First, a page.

World News at a Glance | Nyt Main

More Countries Pause Use of AstraZeneca’s Vaccine

Countries continued to shy away from the AstraZeneca vaccine Friday, a day after Demark, Norway and Iceland said they would halt its use while European drug regulators examine the possibility of a link to blood-clotting issues. The moves come despite continued support for the vaccine from global health authorities. Bulgaria on Friday said it would temporarily suspend inoculations with the AstraZeneca vaccine after the death of a woman a day after she received a shot, although an autopsy did not find any traces of blood clots. Thailand delayed its rollout of the vaccine, which was to begin Friday. The move does not affect Thailand’s rollout of the Sinovac vaccine.

Body Found in Southeast England Is Sarah Everard’s, Police Say

A body found this week in a wooded area in southeast England has been identified as Sarah Everard’s, police said Friday, ending days of uncertainty over the fate of the 33-year-old marketing executive who disappeared in south London last week. Her disappearance touched off an outpouring of solidarity and anger against gender violence in Britain. “Assistant Commissioner Nick Ephgrave has sadly confirmed the body found in the woodland in Kent has been identified as Sarah Everard,” the Metropolitan Police said on Twitter. A police officer was arrested this week in Kent, and is being held in custody on suspicion of kidnapping, murder and, in a separate incident, indecent exposure.

Italy to Tighten Lockdown Restrictions Next Week

Italy’s government said Friday that coronavirus restrictions would be severely tightened across much of the country starting Monday and that the entire country would be under lockdown over Easter weekend to beat back surging infections amid a slow vaccine rollout. The office of Italy’s new prime minister, Mario Draghi, announced the measures, which will force more than half of Italy’s population into lockdown. Starting Monday, health authorities will shut down schools, restaurants and many shops in most northern regions as well as the regions of Rome and Naples. People will also be restricted from leaving their homes except for work, health care visits and emergencies.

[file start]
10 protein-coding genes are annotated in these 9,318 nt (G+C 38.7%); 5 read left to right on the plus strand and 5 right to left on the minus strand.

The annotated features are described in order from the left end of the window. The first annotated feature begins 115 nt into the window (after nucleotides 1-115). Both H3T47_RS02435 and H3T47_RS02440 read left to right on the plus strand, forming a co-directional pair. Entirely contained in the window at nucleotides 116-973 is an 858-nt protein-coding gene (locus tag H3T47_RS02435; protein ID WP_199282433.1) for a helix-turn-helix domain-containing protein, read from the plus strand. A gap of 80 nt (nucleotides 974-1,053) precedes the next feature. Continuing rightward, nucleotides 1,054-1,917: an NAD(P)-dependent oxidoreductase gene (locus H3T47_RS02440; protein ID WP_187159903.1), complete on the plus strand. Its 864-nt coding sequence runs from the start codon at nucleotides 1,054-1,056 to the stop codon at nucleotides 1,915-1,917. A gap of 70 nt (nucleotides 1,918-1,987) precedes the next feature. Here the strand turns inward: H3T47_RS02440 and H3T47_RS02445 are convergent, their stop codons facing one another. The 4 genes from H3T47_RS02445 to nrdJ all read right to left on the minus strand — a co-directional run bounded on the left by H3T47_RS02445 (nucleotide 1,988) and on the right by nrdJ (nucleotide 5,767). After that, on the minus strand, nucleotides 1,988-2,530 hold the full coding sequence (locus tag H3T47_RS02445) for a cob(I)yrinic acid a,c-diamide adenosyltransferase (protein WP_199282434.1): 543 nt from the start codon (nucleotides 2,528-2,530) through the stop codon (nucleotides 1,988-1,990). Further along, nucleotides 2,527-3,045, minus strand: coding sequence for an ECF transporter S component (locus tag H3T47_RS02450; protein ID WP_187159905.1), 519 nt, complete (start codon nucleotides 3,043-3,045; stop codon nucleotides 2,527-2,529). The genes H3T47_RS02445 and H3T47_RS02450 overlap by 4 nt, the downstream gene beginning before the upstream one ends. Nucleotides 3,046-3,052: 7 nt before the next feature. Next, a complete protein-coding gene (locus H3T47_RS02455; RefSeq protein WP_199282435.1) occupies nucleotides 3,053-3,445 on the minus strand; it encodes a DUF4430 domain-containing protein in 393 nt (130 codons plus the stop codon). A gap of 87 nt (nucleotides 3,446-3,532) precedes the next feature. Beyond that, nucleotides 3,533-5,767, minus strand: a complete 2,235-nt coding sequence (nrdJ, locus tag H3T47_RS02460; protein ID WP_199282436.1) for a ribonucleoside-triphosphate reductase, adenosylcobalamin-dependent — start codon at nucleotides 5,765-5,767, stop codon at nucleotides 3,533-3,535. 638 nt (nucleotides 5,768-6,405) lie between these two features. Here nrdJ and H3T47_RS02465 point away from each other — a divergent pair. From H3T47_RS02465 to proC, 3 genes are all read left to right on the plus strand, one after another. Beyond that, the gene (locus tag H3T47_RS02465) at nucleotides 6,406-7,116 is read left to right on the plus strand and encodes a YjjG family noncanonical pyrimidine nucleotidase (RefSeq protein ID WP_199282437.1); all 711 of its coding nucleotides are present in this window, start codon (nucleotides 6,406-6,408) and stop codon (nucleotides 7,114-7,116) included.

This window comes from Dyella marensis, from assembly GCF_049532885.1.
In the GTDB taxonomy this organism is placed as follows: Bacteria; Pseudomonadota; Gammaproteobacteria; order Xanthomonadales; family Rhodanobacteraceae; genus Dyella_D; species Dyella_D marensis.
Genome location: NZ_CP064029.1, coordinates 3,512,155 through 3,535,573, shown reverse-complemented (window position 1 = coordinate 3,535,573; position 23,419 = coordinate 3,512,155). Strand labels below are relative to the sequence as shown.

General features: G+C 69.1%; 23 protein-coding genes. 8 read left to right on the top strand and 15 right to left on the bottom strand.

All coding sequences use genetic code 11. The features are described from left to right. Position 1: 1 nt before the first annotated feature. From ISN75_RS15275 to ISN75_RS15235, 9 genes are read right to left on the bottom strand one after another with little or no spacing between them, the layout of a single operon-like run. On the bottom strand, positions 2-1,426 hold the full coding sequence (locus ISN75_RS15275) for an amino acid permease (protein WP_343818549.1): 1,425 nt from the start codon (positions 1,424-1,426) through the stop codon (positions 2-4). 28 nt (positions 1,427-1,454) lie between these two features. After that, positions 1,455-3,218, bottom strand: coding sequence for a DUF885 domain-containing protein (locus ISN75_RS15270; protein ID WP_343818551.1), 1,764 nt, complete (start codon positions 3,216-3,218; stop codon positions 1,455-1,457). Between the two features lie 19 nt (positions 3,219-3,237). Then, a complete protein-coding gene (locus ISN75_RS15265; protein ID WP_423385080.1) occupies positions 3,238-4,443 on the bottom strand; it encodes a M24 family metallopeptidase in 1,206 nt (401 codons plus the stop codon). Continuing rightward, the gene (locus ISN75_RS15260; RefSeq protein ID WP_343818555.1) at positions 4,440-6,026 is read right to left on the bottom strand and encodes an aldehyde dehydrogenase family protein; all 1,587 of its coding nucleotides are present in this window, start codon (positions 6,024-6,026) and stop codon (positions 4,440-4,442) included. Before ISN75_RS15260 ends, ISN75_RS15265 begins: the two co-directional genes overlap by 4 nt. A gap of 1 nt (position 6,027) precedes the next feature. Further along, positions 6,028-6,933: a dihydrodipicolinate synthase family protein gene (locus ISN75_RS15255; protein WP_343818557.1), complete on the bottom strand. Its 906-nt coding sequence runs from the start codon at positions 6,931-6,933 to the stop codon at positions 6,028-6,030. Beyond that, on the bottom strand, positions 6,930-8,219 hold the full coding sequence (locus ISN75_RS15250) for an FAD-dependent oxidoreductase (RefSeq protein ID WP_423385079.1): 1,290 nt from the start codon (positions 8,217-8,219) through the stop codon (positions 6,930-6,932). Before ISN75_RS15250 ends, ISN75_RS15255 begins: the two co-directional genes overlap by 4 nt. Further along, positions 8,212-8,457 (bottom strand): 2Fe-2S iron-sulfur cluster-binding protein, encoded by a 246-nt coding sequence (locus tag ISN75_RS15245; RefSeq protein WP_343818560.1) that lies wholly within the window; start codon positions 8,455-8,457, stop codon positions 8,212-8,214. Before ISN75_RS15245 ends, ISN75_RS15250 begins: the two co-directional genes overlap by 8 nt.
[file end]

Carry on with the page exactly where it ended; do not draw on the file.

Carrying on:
Former Bolivian Leader Says She Faces Arrest for Ouster of Morales

Bolivia’s former interim president, Jeanine Añez, said Friday that she and several allies face arrest following the issuance of a warrant accusing her of terrorism and sedition in connection with the 2019 ouster of former President Evo Morales. “The political persecution has begun,” wrote Añez on Twitter, alongside an image of the warrant. Bolivia’s attorney general declined to confirm the authenticity of the document. By Friday afternoon, two of the 10 individuals listed on the warrant had been apprehended by authorities: former energy minister Rodrigo Guzmán and former justice minister Álvaro Coimbra, according to Gina Hurtado, an aide to Guzmán.

A Green Wave? Mexico’s Marijuana Market May Be Middling

Mexico is poised to take a major step in drug policy. This week, the lower house of Congress approved a landmark bill to legalize recreational marijuana, which would make it the world’s largest legal market for the drug. With legalization considered all but certain to win Senate and presidential approval, many in the business world are predicting a Mexican green boom. But many business analysts and economists caution that the cannabis industry is more likely to be a green blip than a boom, citing relatively low domestic demand and little chance of exporting the product, as well as seemingly restrictive regulatory measures.

Australian Minister Settles Defamation Complaint for ‘Lying Cow’ Remark

Australia’s defense minister Friday settled a defamation complaint and agreed to pay damages to a former aide whom she called a “lying cow” after the woman reported being raped in the Parliament building. Lawyers for the former aide, Brittany Higgins, sent a letter last week to the minister, Linda Reynolds, demanding a public apology for the comment. On Friday, Reynolds retracted the comment, which, she said, she had “never intended” to make public. Higgins said last month that she had been assaulted by a co-worker in the minister’s office two years ago, while she was working as a media adviser for Reynolds.

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